How to Value Individuality and Create an Enstatic School
Chapter 3: The Science of Loneliness and Solitude: Psychological and Evolutionary Accounts
The Science of Loneliness and Solitude: Psychological and Evolutionary Accounts
I have felt lonely when my dad died and I felt lonely for a while— KIERA (aged 12–13)
Introduction: A Healthy Concern
Coming to understand loneliness and solitude is harder than might be expected. This chapter provides a broadly scientific account of loneliness and solitude, notably, the views of psychologists and evolutionary biologists. Some scientists see the suffering in loneliness as having evolved to help people survive as social animals. Others look to more individual causes. Scientific approaches overlap with philosophical and other approaches (considered in the following chapter), and the boundaries are a little blurred, but it is worth considering here how some scientists have studied the topic, their methods of working as well as their conclusions.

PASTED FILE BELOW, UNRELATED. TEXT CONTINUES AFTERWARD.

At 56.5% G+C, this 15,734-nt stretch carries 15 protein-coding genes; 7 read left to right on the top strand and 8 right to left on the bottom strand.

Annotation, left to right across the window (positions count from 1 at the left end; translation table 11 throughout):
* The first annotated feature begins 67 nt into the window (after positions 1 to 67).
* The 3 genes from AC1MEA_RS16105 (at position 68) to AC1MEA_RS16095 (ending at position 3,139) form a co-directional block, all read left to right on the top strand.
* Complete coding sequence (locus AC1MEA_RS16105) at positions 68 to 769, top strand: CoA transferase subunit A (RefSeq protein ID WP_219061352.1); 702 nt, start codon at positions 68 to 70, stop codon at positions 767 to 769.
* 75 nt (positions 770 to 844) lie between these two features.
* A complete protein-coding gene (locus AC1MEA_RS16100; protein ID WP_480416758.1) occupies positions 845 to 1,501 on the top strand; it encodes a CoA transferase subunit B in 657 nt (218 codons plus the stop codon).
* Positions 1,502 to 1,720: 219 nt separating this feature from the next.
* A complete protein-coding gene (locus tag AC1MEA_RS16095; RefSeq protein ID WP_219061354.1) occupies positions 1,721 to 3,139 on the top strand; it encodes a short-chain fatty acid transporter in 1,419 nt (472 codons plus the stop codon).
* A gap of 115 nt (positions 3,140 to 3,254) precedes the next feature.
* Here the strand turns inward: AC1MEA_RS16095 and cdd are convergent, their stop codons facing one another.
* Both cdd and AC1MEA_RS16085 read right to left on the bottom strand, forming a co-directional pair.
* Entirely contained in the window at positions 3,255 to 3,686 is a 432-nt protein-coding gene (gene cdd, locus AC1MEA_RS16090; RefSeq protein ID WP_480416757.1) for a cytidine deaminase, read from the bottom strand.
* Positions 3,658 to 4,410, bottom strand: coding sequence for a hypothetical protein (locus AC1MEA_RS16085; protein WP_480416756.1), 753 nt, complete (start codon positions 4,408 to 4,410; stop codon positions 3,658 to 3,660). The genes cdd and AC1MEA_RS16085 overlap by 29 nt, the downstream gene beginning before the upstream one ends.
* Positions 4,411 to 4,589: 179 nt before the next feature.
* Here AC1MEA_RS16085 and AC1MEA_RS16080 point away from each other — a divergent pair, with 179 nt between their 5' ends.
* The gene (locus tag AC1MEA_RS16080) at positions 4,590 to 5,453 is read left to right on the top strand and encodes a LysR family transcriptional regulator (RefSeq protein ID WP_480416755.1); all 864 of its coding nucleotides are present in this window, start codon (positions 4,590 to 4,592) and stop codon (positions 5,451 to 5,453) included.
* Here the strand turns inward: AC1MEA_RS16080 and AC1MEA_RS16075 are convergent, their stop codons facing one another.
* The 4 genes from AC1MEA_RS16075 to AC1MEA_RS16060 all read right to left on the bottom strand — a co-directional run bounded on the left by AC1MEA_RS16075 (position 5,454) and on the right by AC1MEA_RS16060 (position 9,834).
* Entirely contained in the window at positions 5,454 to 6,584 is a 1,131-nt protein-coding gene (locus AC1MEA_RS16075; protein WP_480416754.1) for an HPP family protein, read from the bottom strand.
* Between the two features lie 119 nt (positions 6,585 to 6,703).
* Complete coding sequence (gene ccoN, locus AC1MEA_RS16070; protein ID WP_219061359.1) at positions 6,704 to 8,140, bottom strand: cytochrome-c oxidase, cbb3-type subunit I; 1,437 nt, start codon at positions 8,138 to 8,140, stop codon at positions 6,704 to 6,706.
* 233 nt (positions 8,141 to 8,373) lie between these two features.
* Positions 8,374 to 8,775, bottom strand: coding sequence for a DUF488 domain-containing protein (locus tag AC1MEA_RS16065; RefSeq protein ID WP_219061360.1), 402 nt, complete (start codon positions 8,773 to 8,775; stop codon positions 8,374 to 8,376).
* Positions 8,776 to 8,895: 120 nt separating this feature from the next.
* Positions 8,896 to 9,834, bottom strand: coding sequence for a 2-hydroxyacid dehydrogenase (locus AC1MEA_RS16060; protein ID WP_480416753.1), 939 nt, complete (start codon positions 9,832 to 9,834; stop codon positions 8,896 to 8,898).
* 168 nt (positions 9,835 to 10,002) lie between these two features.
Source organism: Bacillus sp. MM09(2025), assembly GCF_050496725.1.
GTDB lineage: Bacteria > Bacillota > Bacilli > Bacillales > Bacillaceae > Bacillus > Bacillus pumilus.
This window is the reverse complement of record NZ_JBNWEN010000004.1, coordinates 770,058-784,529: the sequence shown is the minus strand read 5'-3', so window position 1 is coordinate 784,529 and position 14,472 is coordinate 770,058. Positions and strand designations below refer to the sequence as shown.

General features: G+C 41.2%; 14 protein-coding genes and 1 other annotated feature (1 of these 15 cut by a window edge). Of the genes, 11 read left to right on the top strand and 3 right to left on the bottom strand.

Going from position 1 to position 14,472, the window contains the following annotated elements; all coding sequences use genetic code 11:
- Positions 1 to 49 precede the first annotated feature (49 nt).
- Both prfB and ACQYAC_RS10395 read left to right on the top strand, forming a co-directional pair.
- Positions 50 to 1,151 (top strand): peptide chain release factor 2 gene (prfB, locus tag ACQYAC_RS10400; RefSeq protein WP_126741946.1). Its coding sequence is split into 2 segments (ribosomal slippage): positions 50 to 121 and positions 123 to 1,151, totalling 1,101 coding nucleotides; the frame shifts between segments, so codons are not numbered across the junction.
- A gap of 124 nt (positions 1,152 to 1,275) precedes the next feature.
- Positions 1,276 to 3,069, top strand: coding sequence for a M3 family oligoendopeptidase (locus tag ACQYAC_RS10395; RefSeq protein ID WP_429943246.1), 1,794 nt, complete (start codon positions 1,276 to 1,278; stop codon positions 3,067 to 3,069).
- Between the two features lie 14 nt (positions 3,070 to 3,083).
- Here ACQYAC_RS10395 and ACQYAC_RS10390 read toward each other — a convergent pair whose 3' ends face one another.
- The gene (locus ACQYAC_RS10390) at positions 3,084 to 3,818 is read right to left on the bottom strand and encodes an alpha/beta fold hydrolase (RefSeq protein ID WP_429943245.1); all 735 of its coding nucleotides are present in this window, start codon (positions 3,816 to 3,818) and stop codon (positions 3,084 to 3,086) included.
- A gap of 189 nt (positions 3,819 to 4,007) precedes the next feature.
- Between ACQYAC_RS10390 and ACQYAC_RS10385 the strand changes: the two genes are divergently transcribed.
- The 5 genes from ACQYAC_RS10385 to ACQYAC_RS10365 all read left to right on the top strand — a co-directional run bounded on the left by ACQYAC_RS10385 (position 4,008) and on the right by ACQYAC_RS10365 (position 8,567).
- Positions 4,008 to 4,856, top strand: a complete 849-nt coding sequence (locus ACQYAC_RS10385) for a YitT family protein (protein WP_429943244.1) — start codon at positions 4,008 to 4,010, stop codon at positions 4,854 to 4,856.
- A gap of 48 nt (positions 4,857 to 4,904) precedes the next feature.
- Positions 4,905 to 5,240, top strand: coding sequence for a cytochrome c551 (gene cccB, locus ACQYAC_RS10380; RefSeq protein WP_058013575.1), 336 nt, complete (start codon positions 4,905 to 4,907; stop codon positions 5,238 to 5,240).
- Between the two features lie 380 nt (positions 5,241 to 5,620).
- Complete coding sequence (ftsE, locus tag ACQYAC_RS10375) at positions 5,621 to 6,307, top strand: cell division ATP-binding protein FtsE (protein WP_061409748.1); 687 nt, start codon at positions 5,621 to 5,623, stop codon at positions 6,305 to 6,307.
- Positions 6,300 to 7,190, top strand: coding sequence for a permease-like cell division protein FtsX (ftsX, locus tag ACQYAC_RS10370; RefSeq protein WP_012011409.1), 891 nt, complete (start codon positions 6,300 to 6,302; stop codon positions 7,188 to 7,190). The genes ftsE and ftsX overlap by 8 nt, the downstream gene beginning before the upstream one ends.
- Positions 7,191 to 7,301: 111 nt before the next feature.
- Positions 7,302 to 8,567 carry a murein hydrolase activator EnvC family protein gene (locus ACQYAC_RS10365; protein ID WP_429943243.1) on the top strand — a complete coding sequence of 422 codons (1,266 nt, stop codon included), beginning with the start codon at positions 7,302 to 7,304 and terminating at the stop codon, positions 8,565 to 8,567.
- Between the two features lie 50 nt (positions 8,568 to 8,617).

For a long time, there was all too little scientific study of loneliness. There has been even less scientific study of solitude as distinct from loneliness, and the two concepts have often been conflated by scientists. Yet over the last 40 years, and even more over the last 20 years, interesting work has been done and this has recently gained a high public profile because of its perceived connection to health. For example, a scientific understanding of loneliness in old age led to the setting up of the ‘campaign to end loneliness’, which quotes Holt-Lunstad in saying that ‘lacking social connections is as damaging to our health as smoking...
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